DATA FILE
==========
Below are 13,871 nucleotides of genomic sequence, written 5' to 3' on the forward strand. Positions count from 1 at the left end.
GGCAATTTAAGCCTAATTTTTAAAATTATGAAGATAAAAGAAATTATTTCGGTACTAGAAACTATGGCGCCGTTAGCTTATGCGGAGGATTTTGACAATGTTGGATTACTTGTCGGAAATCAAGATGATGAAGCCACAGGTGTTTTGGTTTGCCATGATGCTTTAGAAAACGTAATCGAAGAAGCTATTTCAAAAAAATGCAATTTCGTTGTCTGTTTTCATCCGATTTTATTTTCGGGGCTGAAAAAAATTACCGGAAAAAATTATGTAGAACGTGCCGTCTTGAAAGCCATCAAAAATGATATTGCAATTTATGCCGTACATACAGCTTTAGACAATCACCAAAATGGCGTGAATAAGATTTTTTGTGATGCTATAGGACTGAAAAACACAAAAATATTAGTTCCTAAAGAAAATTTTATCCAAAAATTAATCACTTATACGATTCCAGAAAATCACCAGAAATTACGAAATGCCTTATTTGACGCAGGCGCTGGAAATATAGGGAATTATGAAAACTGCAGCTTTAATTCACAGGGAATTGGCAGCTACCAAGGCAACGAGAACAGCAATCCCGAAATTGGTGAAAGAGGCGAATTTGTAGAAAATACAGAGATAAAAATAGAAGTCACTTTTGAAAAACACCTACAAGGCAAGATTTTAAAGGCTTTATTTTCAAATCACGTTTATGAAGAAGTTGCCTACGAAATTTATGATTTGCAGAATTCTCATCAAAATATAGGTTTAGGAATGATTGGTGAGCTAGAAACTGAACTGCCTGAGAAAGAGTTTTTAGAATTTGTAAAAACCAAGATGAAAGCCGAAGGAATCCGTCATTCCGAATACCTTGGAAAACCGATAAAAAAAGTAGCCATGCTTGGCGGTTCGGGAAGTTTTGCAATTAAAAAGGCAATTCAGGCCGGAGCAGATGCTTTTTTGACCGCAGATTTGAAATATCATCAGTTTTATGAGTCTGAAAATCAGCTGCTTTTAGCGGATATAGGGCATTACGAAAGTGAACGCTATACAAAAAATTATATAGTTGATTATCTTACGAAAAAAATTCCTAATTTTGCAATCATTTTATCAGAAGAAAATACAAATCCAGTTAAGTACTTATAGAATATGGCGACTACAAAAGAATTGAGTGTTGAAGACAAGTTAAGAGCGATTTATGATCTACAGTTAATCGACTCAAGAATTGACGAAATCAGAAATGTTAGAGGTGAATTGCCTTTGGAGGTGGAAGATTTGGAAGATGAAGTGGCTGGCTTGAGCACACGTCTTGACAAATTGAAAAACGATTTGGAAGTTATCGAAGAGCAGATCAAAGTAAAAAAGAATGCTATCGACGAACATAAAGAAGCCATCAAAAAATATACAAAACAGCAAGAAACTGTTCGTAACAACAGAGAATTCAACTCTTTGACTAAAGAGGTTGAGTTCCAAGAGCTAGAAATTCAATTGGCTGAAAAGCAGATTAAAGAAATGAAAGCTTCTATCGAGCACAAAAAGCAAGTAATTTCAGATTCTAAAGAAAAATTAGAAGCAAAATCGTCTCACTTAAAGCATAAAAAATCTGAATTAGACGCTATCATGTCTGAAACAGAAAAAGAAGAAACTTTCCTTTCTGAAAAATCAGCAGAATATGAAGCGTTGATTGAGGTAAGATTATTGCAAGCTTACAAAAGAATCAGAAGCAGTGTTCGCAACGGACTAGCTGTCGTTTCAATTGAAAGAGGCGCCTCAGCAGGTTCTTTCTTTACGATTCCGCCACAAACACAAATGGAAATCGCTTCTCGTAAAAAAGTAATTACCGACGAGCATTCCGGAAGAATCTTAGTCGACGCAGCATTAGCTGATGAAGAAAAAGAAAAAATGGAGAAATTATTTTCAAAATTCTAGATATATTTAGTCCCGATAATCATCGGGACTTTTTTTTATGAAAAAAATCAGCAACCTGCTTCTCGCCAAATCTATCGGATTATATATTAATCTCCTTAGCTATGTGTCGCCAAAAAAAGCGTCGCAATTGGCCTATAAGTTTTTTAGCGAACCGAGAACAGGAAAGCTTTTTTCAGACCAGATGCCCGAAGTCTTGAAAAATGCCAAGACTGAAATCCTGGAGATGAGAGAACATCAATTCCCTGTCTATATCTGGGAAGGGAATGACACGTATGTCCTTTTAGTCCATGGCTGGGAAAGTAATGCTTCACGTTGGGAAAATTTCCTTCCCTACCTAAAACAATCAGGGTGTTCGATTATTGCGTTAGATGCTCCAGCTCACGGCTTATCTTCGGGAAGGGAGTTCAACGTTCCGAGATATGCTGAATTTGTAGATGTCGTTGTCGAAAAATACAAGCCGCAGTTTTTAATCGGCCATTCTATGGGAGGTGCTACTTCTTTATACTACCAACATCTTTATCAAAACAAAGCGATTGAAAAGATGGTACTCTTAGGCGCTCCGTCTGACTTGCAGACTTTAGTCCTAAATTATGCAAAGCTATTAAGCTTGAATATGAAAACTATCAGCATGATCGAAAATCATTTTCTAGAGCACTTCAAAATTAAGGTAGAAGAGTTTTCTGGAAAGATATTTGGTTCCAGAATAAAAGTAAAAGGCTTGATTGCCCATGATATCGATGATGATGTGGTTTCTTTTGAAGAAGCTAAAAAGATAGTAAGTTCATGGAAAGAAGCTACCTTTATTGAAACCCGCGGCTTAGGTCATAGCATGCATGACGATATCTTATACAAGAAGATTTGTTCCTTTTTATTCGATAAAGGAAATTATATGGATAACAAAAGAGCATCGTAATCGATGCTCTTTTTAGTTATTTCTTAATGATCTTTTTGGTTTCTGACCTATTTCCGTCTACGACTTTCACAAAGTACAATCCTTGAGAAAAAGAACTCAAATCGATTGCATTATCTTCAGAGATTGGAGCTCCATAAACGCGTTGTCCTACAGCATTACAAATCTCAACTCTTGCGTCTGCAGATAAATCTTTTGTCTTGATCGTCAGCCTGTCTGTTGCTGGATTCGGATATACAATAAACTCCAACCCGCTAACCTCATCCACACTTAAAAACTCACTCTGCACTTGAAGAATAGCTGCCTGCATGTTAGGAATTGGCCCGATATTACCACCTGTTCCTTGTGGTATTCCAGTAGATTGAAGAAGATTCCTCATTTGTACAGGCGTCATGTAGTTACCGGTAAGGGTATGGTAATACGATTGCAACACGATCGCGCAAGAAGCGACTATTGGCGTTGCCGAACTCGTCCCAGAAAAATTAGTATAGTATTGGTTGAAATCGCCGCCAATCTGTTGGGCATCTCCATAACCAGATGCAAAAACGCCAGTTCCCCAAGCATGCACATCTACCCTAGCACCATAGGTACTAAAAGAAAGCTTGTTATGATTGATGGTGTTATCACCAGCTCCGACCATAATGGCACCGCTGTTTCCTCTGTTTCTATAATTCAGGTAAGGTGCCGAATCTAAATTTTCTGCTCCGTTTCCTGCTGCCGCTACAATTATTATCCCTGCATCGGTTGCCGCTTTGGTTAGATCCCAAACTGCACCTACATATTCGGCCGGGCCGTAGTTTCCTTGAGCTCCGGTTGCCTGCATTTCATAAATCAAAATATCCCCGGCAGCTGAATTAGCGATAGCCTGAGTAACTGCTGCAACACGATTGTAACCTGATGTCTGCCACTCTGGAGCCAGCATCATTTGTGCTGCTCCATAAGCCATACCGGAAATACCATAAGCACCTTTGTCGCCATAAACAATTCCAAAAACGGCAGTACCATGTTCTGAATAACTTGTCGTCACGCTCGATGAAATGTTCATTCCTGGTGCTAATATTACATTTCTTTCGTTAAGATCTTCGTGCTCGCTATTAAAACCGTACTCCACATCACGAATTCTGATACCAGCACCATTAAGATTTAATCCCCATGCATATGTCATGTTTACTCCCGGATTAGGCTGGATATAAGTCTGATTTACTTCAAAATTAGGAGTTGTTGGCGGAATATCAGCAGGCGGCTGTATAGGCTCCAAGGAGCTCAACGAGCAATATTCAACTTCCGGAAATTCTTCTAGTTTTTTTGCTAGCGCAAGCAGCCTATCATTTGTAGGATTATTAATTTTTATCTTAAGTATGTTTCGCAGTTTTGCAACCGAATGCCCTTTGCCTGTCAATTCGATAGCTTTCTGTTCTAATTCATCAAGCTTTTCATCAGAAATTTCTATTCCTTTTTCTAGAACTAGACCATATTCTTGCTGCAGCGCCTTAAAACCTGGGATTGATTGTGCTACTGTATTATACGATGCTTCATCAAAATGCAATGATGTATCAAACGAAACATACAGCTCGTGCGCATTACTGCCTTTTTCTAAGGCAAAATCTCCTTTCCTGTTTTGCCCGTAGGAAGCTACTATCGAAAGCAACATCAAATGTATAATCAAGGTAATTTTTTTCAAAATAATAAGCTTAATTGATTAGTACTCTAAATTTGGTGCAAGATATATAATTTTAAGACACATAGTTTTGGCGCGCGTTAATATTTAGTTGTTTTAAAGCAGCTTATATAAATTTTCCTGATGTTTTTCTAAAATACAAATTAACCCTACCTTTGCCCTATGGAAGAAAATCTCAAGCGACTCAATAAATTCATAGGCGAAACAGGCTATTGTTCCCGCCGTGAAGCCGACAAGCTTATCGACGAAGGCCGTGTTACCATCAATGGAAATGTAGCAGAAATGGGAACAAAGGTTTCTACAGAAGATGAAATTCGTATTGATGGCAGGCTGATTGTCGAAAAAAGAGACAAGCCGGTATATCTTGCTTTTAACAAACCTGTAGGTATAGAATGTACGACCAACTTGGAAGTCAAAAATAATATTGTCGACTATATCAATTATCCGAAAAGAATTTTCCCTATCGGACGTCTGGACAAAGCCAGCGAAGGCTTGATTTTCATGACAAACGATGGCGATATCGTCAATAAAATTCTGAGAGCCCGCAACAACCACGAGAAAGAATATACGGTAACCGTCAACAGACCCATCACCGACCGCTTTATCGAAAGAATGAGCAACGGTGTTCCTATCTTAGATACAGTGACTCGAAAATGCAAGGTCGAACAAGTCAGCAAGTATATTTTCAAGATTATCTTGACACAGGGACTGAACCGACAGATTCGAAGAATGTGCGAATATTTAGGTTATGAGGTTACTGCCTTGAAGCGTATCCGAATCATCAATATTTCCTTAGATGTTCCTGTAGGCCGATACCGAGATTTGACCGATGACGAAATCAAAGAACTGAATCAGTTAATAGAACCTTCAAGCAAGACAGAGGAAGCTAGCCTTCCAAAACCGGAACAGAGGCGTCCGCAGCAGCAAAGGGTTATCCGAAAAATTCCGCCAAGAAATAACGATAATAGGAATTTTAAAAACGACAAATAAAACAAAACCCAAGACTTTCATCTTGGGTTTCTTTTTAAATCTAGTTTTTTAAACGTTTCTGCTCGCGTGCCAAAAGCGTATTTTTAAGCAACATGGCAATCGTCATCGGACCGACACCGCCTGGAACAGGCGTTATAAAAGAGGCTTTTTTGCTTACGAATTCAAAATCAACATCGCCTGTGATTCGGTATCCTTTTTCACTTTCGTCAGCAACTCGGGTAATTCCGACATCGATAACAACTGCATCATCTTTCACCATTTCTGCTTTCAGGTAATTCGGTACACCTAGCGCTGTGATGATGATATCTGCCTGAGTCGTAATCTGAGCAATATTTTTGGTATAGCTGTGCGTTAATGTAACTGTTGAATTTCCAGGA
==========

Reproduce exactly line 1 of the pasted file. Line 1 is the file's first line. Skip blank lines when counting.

Below are 13,871 nucleotides of genomic sequence, written 5' to 3' on the forward strand. Positions count from 1 at the left end.